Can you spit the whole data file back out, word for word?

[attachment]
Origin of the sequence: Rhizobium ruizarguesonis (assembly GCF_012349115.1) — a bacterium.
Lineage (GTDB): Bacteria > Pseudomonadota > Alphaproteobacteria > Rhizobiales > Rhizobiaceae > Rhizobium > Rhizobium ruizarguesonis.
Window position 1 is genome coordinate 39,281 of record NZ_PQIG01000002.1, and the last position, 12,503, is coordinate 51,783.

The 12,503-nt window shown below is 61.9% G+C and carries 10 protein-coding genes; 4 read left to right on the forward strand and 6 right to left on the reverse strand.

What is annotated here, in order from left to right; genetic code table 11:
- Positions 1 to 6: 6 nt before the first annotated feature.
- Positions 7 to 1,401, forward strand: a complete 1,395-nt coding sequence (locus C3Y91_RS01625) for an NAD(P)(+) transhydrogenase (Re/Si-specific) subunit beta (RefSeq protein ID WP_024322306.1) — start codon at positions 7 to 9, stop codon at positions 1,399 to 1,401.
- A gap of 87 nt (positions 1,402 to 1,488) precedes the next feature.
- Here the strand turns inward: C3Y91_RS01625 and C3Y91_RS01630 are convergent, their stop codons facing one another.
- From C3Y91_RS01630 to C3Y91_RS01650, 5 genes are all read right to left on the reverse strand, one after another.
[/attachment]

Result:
Origin of the sequence: Rhizobium ruizarguesonis (assembly GCF_012349115.1) — a bacterium.
Lineage (GTDB): Bacteria > Pseudomonadota > Alphaproteobacteria > Rhizobiales > Rhizobiaceae > Rhizobium > Rhizobium ruizarguesonis.
Window position 1 is genome coordinate 39,281 of record NZ_PQIG01000002.1, and the last position, 12,503, is coordinate 51,783.

The 12,503-nt window shown below is 61.9% G+C and carries 10 protein-coding genes; 4 read left to right on the forward strand and 6 right to left on the reverse strand.

What is annotated here, in order from left to right; genetic code table 11:
- Positions 1 to 6: 6 nt before the first annotated feature.
- Positions 7 to 1,401, forward strand: a complete 1,395-nt coding sequence (locus C3Y91_RS01625) for an NAD(P)(+) transhydrogenase (Re/Si-specific) subunit beta (RefSeq protein ID WP_024322306.1) — start codon at positions 7 to 9, stop codon at positions 1,399 to 1,401.
- A gap of 87 nt (positions 1,402 to 1,488) precedes the next feature.
- Here the strand turns inward: C3Y91_RS01625 and C3Y91_RS01630 are convergent, their stop codons facing one another.
- From C3Y91_RS01630 to C3Y91_RS01650, 5 genes are all read right to left on the reverse strand, one after another.